What will happen in the debates?

11 September 2020

7:46 PM

11 September 2020

7:46 PM

From late September through to mid-October, Americans will get to watch Donald Trump and Joe Biden debate three times. Mike Pence and Kamala Harris will face off once. The debates may not matter, but if one candidate is going to commit a significant gaffe, it likely would occur in one of televisual spectacles. Brace yourselves.

Both parties already are trying to shape expectations before the debates begin. On that front, Trump and his allies have made a major mistake. For months Americans have been inundated with claims from Trump, his son and countless media allies that Biden suffers from some type of mental deficiency such as dementia. Biden’s countless gaffes and resistance to doing unscripted interviews have fed into this belief.

An unintended consequence of this dementia drumbeat is that Team Trump has set expectations so low for Biden that if he shows up without his dentures fall out, it will be spun by most the media as a total victory. Voters are expecting to see a disaster; when they don’t, whatever gets said will take a backseat to Biden merely meeting that low expectation. If I were advising Team Trump, I’d stop the dementia talk and focus on Biden’s dangerously weak response to the rioting.

In a perverse way, beyond Trump’s law and order appeal, the rioting and violence in Democratically-controlled cities helps Trump going into the debates in another way. He might be wise not to repeat his brag that he has done more than any president since Abraham Lincoln to help black people, but the protests and rioting are meant to be about racial inequality in America. Trump can tout the work he did to pass landmark criminal justice reform as well as the fact that, pre-pandemic, the Trump economy lifted minorities in America to new employment and wage highs.

Trump can also attack Biden for his support of the 1994 crime bill that resulted in millions of black men being incarcerated for low-level drug and other non-violent offenses. He can hit Biden for the lack of economic progress during the eight years he served as vice president under Barack Obama, as well as the lack of police reforms following the deaths of Michael Brown, Tamir Rice and Eric Garner (the first black man to give notoriety to the phrase ‘I can’t breathe’).

Biden will attack Trump for fanning racial fires with his rhetoric. He may well repeat the, in fact, erroneous claim that Trump said white supremacists in Charlottesville were ‘fine people’. But so far that line hasn’t hurt Trump. In the latest Rasmussen poll in Pennsylvania, Trump is getting 26 percent of the black vote and winning among other minority groups. If Trump gets anywhere close to 15 percent or more of the black vote in Pennsylvania, Michigan, Wisconsin, Ohio, Florida, North Carolina, Georgia and Minnesota, Biden simply can’t win those states.

Another Trump advantage going into the debates is that, unlike in 2016, he now has a record and details he can brag about. Those accomplishments include the pre-pandemic economy; tax cuts; regulatory reforms; securing new trade deals with Mexico, Canada and China; filling the judiciary with conservative judges and justices; bringing our troops home; defeating Isis and killing Iran’s top terrorist Qasem Soleimani and Isis leader Abu Bakr al-Baghdadi; brokering a historic peace deal between Israel and the United Arab Emirates; and getting our Nato partners to pay their fair share of its burden.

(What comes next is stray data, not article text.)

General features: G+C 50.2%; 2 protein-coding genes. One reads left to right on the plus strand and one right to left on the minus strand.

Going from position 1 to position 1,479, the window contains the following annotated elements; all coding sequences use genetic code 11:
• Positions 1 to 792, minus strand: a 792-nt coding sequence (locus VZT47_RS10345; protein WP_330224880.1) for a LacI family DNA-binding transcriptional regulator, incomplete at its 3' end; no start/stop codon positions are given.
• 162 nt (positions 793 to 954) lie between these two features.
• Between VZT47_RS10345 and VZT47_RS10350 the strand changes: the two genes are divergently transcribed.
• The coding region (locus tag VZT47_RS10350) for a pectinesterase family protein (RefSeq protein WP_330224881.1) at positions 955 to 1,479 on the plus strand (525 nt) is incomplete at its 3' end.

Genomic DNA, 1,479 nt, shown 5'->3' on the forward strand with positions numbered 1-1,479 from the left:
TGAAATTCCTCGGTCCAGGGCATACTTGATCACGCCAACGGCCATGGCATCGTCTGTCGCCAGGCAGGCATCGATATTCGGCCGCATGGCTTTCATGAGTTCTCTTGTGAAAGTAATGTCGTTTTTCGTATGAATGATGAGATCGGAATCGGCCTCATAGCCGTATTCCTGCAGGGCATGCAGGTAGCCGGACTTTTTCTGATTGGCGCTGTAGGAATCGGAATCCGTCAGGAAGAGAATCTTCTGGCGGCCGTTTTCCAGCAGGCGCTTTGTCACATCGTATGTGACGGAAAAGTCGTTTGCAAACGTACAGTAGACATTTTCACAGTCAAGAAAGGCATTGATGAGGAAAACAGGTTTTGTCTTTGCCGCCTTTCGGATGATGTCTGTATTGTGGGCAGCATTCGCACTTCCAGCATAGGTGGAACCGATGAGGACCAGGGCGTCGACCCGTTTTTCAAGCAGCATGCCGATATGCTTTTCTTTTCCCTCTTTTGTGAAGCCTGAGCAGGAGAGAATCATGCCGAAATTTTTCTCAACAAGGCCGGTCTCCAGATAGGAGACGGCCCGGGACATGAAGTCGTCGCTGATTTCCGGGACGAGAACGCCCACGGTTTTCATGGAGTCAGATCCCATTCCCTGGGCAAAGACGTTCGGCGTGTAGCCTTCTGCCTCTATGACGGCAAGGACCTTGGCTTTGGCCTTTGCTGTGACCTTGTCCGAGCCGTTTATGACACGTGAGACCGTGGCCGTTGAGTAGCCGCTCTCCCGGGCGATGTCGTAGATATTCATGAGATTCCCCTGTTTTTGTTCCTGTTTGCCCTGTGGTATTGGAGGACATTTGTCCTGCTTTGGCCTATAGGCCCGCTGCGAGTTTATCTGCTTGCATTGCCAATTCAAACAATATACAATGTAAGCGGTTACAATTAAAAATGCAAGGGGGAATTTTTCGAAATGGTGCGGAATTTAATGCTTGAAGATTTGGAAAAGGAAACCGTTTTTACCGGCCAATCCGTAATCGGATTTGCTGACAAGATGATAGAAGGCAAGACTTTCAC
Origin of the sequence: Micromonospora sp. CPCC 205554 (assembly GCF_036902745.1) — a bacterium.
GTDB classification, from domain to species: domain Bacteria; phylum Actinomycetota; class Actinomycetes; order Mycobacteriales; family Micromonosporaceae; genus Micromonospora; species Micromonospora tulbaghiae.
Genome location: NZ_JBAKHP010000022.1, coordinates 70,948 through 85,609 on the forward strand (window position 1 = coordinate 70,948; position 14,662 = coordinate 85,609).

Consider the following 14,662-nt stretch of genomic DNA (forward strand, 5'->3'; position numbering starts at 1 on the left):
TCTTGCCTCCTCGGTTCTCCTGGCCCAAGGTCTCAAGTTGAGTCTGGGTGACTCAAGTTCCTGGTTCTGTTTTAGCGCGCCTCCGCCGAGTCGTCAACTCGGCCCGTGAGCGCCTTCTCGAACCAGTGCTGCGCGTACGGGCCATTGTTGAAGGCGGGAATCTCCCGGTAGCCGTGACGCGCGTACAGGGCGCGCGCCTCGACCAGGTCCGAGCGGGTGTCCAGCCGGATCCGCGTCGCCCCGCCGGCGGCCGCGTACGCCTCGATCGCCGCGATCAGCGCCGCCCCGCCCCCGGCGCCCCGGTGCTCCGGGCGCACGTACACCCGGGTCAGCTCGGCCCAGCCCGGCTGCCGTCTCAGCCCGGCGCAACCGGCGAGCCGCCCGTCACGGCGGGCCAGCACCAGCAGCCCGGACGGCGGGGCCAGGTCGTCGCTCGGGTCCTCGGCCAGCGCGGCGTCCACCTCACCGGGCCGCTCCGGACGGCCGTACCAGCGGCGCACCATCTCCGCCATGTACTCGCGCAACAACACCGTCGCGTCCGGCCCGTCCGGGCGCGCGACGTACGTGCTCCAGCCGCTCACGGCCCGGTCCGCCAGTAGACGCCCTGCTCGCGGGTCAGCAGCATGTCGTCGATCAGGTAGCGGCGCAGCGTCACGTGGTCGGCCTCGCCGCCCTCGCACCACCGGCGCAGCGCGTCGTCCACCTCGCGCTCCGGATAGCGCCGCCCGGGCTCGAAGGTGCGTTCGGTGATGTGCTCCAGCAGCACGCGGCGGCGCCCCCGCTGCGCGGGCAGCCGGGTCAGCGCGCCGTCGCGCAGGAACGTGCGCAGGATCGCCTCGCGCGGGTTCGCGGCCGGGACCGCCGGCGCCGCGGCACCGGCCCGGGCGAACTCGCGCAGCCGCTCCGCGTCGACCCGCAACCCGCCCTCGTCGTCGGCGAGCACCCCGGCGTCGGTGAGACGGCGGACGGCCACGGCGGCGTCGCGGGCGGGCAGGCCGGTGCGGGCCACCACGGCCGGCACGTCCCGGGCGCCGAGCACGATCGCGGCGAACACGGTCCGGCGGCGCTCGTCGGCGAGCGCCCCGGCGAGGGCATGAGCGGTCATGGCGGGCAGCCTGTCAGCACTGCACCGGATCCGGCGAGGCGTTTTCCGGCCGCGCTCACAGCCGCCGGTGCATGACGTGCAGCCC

Biden can attempt to take credit for the recovery following the 2008 financial recession, but most Americans already know that was tepid at best. Though the Obama administration did kill Osama bin Laden, Biden opposed the operation so really can’t take credit. Moreover, the Obama administration dismissed Isis as a threat, which looked ridiculous once Isis took control of huge swaths of Iraq and Syria and launched multiple terrorist attacks in Europe and America. Biden also has to contend with what he did and failed to do as US senator for 36 years.

Trump is vulnerable on the federal government’s response to the global pandemic. Biden will criticize Trump over the number of Americans who have died and the perceived slowness of the response around testing. That said, Trump does have enough accomplishments that he can use to lessen the impact of Biden’s attacks. For instance, Trump shut down travel from China early, a move that Biden called xenophobic; he marshaled the private sector to ramp up production of testing, masks and ventilators; and he pushed for a shorter shutdown and quicker reopening to get America’s economy back off the floor. Trump can also rightly compare America’s numbers per capita to other western countries to show the response in the US was better than in many European countries.

Over the next few weeks, the polls will fluctuate up and down within a small range. Depending on what happens at the first debate, we will likely see a large swing towards Trump or Biden. Given how Trump handled the impressive group of Republican candidates in the primaries and the quick-witted Hillary Clinton in 2016, it really would be surprising if Biden bested Trump at the debates, especially given Biden’s mediocre primary debate performances.

Nonetheless, a draw would be a Biden victory, which could quell voter unease over his mental state and put him in the driver’s seat headed into election day. Team Trump will be hoping that Biden — formerly known as ‘the gaffe machine from Delaware’ — has his biggest meltdown yet.

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